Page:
Southwell, Nottinghamshire

Nottinghamshire remains relatively unnoticed and unappreciated by travelers speeding through it on the Ml or the train. Though it is revered by cricketers for its hallowed ground at Trentbridge and romantically lodged in our imaginations through Robin Hood, it has never been part of the tourist trail. Factories and pit heads, power stations and pylons have sprouted amidst farms and villages, mild manors and ducal estates. D H Lawrence, Nottinghamshire’s famous son, accused the Victorian promoters of industry of condemning workers to ‘… ugliness, ugliness, ugliness: meaningless and formless and ugly surroundings, ugly ideals, ugly religion, ugly hope, ugly love, ugly furniture, ugly houses… The human soul needs actual beauty even more than bread.’ But this stalwart, unselfconscious county is full of hidden beauty, take Southwell for instance: there could be no more perfect small town in all England.

Southwell_Chapter_House1The road from Nottingham leads beside the valley of the mighty Trent through red brick villages and pretty farming country of small hills and pastureland. From miles away, you can see Southwell Minster, the Mother church of Nottinghamshire rising from the small hill town, like a large ship sailing above a sea of roofs. For 900 years the domain of the Archbishops of York who founded the college of secular canons here and who were responsible for all the buildings. It was only in 1884 that Southwell became a separate see.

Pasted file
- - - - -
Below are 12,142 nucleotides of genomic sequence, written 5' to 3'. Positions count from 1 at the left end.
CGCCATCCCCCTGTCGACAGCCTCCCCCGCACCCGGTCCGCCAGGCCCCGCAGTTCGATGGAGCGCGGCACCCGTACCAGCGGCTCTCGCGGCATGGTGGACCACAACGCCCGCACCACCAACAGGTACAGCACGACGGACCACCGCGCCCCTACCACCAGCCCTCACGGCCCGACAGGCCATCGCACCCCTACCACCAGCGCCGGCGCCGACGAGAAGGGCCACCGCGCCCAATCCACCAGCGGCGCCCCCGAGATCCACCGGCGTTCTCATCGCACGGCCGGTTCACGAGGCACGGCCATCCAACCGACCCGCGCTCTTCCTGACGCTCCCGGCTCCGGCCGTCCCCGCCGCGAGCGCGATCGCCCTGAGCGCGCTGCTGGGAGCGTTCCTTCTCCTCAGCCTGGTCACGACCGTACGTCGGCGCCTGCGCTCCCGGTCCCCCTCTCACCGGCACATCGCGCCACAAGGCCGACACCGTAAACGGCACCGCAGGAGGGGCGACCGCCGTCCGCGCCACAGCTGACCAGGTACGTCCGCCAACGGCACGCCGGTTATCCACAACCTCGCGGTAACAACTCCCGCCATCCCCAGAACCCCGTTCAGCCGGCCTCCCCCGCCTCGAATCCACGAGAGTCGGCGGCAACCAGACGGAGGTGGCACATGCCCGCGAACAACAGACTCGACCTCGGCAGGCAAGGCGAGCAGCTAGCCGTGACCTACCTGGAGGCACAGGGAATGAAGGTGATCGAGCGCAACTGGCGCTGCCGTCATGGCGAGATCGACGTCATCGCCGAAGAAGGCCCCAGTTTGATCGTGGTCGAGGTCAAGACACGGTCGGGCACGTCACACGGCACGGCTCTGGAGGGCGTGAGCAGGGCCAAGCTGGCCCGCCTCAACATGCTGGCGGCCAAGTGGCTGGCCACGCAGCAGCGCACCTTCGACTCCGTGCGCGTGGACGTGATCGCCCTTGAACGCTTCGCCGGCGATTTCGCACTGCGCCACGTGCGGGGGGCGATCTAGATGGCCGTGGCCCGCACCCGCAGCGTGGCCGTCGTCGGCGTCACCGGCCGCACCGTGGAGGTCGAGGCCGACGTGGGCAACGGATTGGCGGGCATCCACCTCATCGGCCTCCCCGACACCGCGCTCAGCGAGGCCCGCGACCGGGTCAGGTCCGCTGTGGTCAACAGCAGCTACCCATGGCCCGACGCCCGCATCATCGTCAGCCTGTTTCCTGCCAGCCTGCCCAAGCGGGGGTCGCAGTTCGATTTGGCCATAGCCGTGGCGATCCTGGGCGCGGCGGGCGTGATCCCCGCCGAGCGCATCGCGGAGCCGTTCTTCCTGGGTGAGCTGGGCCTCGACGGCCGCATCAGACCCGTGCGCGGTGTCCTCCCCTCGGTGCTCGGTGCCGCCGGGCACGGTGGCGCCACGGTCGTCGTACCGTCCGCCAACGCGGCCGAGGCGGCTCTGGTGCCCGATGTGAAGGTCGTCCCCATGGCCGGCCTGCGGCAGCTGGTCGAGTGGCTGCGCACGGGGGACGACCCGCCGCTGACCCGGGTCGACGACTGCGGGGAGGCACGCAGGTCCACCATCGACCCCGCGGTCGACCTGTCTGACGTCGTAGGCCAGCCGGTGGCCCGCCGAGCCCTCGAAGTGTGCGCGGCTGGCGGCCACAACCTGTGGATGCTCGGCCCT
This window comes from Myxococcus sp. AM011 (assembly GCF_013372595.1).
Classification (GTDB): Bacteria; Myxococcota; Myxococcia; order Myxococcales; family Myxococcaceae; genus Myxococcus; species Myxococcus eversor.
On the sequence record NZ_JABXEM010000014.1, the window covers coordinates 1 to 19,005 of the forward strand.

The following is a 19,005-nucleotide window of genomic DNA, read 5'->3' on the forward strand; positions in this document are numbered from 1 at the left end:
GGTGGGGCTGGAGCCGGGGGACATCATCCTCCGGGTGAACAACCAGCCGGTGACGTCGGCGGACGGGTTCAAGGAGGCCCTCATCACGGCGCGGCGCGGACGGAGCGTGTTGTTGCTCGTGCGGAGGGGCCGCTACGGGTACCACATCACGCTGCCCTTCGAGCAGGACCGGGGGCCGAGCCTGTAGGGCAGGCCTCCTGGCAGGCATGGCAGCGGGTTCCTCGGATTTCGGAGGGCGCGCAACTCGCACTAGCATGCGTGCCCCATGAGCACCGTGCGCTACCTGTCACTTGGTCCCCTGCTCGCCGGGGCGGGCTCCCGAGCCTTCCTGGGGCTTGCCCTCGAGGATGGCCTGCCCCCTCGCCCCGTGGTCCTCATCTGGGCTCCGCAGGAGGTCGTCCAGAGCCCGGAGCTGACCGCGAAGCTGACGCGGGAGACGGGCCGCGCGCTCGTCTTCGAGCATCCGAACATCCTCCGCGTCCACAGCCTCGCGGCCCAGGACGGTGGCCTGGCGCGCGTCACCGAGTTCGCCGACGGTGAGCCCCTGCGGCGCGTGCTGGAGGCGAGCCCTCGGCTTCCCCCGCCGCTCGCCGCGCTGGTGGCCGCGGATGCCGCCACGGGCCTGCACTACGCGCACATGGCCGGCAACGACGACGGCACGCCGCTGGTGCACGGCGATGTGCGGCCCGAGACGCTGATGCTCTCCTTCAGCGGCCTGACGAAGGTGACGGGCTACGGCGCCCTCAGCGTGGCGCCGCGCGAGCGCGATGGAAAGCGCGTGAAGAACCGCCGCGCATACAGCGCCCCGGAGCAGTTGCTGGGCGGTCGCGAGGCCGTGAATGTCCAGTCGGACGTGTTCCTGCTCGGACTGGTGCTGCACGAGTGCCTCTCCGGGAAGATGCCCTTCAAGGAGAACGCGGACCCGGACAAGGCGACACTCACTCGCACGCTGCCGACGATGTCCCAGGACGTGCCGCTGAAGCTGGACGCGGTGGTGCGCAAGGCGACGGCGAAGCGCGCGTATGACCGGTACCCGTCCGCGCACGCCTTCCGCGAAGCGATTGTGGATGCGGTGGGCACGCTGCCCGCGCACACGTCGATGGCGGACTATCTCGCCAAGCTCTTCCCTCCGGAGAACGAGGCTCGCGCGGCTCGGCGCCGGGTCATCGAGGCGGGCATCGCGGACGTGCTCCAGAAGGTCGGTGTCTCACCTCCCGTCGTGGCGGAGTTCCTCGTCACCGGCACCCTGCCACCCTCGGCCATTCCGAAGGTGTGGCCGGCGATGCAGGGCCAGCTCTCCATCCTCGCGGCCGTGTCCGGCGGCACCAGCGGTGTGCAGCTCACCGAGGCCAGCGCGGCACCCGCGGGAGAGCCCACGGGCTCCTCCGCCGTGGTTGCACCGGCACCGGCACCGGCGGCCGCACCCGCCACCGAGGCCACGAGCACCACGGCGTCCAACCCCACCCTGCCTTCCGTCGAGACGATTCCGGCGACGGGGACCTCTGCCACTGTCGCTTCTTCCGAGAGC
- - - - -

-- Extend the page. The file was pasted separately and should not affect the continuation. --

The Minster stands in wide sweeps of greensward, some scattered with gravestones and covered in primroses in Spring. The Bishop’s manor and ruins of the Archbishops Palace border one side of the green, the handsome redbrick Vicars Court another and Westgate and Church Street full of elegant Georgian and Regency architecture, including several ravishing Prebendal houses, enclose the remainder. There is a peaceful air.

 The Minster is not daunting in that its scale is friendly, but its beauty is overwhelming. From the west it still looks the same as it did when the Normans first built it in the 1100s with its French looking conical hats on top of the towers. (Although rebuilt, they replicate what was there before.) Once through the great oak doors carved with lattice work and into the cool calm of the Romanesque nave, Patrick Reyntiens’ magnificent new stained glass window cannot fail to draw your eye west. It depicts hosts of angels and archangels and lifts the heart. When I visited, the afternoon sun struck shafts of light through all the south windows and lit the golden stone all through the minister as though it were part of it. The place was almost empty and completely silent.

I stayed in the small octagonal chapter house for a long time. Decorating the gables, capitals, spandrels and crockets of the 36 stalls which line the walls. ‘The Leaves of Southall’ are justly celebrated: hawthorn, oak, maple, hop, white bryony, vine, ivy, apple rose and buttercup leaves retain the crisp perfection of the day they were carved in the thirteenth century. They are the leaves of our countryside and their simple freshness, together with the symbolism they evoke are moving beyond compare.

Southwell is an elegant and pleasing town. The half timbered Saracens Head on Westgate, where Charles 1st spent his last night as a free man is quirkily romantic, the market square pocket- sized, King Street just the right scale to shop in, Burnham Grange famous for Byron’s visits when his mum lived there, but its the ancient apple tree in a cottage garden at the Eastern end of town that is the prize exhibit. Mr Bramley planted a pip in a pot in 1805 and 40 years later a local nursery man asked if he could take  cuttings from it. Bramley agreed on condition his name was attached to what became our favourite cooking apple.

Image: Wikimedia Commons /  Steve Cadman


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